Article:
I have linux mint 19 installed on /dev/sda5. Recently I connected an external drive and installed Ubuntu 18.04 LTS on that (/dev/sdb2). After that, I could no longer boot my original Mint installation (except the external drive was present). It just went into the black grub screen with prompt.

My assumption was, that grub was newly installed on the external drive (which is expected, as I want that to be bootable on its own), and somehow the old grub installation then was forgotten. So I repaired grub, through use of a live cd and chroot method.

But now if I reconnect the external drive, I cannot choose to boot from that in BIOS boot selection.

It seems my two grub installations are somehow incompatible, but why and how can that be fixed?

Additional Info: Both disks have grub2 installed, both use EFI and gpt. I have one EFI partition on sda and have another one on sdb, as without EFI partition grub wouldn't install (and I did not want to reference the EFI partition on sda, as I want the Ubuntu to be able to boot on its own at other machines).

Update: I have found /boot/efi/EFI/ubuntu present in my (repaired) Mint 19 installation (without external drive attached). There are no other folders in /boot/efi and /boot/efi/EFI I don't know if that means anything, as Mint 19 is based on Ubuntu, and there is no /boot/efi/EFI/mint or similar directory there. The EFI partition on the external drive is completely empty as is the /boot/efi folder on my ubuntu installation. I guess I will have to put some research into how to enforce the usage of the right EFI partition.

Just now I got an update of grub2, that gave an error when it tried to run grub-install:

Installing for x86_64-efi platform.
grub-install: error: cannot find EFI directory.

But the system does boot normally. There is no EFI partition mounted.

Update 2 Ok, it seems there are general problems with installing EFI on anything else than the first partition (usually /dev/sda), see eg here. The fstab on my external Ubuntu install has this line:

# /boot/efi was on /dev/sda1 during installation
UUID=8A3D-B724  /boot/efi       vfat    umask=0077      0       1

That proves, that the installation ignored the option for EFI partition that I chose.

  • Once booted into your Mint, have you checked the contents of /boot/efi/EFI? Did you end up with mint and ubuntu side by side, or does mint (cheekily) install its bootloader to /boot/efi/EFI/ubuntu? – Philip Couling Apr 5 at 23:10
  • @PhilipCouling I checked, and yes, I found /boot/efi/EFI/ubuntu, will update the question accordingly – Paul Apr 6 at 9:06

When you install Ubuntu (and probably Mint too) in UEFI mode, the bootloader goes into the first drive (typically the internal one), /dev/sda, into the EFI system partition on that drive. This happens even if you tell the system to install it into another drive.

If you want the second drive to be portable and the booting to work, when the second drive is removed, you should disconnect (or unplug) the first drive before you start installing.

The following link may help,

How do I install Ubuntu to a USB key? (without using Startup Disk Creator)

In order to repair the boot system in the first drive (typically the internal one), you should disconnect the second drive before you start the repair actions.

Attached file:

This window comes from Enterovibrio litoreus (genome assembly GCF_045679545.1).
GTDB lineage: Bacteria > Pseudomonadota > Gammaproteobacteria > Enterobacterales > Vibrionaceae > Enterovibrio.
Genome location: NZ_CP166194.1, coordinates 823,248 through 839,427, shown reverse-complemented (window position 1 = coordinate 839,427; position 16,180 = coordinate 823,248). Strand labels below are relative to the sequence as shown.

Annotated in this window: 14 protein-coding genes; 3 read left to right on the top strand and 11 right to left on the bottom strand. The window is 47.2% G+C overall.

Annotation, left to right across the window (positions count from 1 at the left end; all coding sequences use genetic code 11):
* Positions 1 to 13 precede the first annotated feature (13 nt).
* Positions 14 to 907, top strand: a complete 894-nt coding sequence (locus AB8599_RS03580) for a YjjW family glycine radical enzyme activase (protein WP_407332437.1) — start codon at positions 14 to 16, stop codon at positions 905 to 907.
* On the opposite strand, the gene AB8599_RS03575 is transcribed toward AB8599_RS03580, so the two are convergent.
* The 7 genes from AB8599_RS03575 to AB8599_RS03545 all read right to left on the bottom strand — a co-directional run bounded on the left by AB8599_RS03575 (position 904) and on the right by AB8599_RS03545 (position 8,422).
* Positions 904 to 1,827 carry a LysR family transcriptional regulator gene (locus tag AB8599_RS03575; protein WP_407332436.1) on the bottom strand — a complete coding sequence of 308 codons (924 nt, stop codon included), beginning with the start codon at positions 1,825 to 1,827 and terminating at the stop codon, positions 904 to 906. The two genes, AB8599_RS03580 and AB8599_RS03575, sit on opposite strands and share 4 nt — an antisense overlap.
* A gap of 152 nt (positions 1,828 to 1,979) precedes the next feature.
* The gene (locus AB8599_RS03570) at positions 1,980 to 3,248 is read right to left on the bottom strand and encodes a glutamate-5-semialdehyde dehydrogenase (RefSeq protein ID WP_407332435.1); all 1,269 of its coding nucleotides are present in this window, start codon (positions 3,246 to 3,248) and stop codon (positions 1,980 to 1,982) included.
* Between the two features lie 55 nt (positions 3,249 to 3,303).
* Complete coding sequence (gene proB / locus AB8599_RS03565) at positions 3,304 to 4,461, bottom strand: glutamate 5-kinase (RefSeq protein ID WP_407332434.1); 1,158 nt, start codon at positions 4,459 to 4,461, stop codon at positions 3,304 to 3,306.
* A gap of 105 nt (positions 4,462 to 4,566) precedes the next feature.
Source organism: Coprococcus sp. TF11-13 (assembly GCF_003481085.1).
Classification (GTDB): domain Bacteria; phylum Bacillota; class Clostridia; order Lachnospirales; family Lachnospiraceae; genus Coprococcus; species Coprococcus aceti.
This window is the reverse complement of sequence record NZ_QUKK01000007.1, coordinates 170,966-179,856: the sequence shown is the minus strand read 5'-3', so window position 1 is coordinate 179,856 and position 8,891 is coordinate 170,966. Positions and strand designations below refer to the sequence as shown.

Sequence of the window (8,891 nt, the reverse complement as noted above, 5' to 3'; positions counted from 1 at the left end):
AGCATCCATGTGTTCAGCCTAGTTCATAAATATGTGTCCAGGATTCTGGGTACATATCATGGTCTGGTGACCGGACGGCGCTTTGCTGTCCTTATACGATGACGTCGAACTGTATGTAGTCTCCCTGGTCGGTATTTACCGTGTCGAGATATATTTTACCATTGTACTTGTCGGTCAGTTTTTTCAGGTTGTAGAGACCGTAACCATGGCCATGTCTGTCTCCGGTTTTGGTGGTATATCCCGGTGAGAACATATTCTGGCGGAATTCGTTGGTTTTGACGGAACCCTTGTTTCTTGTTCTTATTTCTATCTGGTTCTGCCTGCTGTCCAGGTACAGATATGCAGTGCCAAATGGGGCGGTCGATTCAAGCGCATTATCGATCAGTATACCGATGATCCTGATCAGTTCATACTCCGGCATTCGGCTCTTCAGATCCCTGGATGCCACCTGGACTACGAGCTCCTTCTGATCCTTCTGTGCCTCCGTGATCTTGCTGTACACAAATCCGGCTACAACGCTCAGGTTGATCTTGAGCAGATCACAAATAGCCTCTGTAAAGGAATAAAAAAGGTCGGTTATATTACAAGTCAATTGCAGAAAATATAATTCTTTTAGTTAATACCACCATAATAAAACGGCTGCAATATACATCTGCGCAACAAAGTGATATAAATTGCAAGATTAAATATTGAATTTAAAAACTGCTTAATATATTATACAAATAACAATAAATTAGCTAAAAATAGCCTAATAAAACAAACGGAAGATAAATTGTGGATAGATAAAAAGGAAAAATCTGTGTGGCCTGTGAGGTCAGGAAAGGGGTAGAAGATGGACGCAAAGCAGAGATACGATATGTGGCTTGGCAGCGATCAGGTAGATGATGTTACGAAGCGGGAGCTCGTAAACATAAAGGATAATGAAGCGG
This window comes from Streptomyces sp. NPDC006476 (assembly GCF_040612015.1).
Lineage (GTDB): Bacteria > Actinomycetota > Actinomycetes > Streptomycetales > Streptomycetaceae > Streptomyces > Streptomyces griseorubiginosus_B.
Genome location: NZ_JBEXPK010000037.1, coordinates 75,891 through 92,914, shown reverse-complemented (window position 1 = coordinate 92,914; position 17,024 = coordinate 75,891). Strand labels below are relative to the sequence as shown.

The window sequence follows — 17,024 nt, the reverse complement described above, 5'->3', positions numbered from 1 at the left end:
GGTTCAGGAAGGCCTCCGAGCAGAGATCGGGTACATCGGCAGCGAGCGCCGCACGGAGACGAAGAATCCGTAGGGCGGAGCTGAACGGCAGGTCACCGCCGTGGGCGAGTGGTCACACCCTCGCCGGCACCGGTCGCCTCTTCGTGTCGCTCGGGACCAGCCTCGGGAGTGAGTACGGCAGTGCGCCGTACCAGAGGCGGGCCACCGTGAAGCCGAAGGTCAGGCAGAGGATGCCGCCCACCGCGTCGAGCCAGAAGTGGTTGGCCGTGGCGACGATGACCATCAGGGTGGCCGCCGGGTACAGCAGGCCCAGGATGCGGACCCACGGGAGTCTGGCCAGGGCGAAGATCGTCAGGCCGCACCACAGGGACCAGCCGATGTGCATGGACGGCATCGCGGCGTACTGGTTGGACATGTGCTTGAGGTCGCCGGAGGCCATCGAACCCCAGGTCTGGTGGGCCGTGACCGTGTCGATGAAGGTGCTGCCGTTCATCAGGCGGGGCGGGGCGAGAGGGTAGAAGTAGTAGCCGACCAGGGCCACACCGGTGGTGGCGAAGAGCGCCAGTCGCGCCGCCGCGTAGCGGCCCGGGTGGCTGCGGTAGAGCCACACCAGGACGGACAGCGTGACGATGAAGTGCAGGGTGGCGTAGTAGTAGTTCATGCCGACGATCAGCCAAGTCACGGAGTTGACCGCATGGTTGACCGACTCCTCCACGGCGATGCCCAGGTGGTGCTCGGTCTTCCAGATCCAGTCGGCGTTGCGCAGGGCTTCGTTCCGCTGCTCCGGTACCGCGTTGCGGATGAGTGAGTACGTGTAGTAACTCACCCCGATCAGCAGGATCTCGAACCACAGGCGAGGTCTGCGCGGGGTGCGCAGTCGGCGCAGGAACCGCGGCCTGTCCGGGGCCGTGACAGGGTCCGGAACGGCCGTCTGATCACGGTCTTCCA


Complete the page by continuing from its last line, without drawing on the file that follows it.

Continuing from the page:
If you cannot disconnect/remove an internal drive there are workarounds:

  • Disable the internal drive in an UEFI/BIOS menu

  • The flag method

    a. Make a note on paper of the flags of the EFI partition in the internal drive

    b. Remove the flags from the EFI partition in the internal drive (for example with gparted, when booted from a live drive)

    c. Perform the installation

    d. Restore the flags to the EFI partition in the internal drive (with gparted booted from a live drive).

I have disconnected/removed the drive, and I know people who have disabled it in an UEFI/BIOS menu, and I have read about modifying the flags, but have no own experience of the flag method.

  • 1
    Removing all other drives ought to work of course, but not for all machines it is possible to just remove one, or all drives. – Paul Apr 7 at 10:22

If one already has run into the situation, and does not want to install everything anew, with all other disks disconected as sudodus suggests in his answer, I found a way:

First, if the main system cannot boot on its own, disconnect the external drive and boot from a live cd, or live usb flash drive. If not present in the live session, install the tool "boot-repair" (details for advanced use and install here, by typing in the terminal

sudo add-apt-repository ppa:yannubuntu/boot-repair
sudo apt-get update
sudo apt-get install -y boot-repair && boot-repair

the very last part of that && boot-repair will immediately start it, if the install was successful. It is has a GUI that is quite self-explanatory. Repair the boot of the main system, then restart.

Second, when the main system boots again, boot into that, connect the external drive. Copy the entire content of EFI/ubuntu on internal drive's EFI partition (/dev/sda1 in this case) to the external drive's EFI partition twice. Once to EFI/ubuntu there and once to EFI/Boot. And then in EFI/Boot rename shimx64.efi to bootx64.efi.

Now on the external ubuntu root partition edit the file etc/fstab and find a line like this:

# /boot/efi was on /dev/sda1 during installation
UUID=8A3D-B724  /boot/efi       vfat    umask=0077      0       1

replace the UUID 8A3D-B724, which should belong to your main system's EFI partition with the UUID of the external EFI partition. One can find that with the command blkid or if one prefers a GUI application, one can use Disks, or Gparted.

After that is done, the external drive is bootable.

Also see:

Full install to USB flash drive, UEFI Boot

  • +1 Thanks for sharing your solution :-) – sudodus Apr 8 at 7:16

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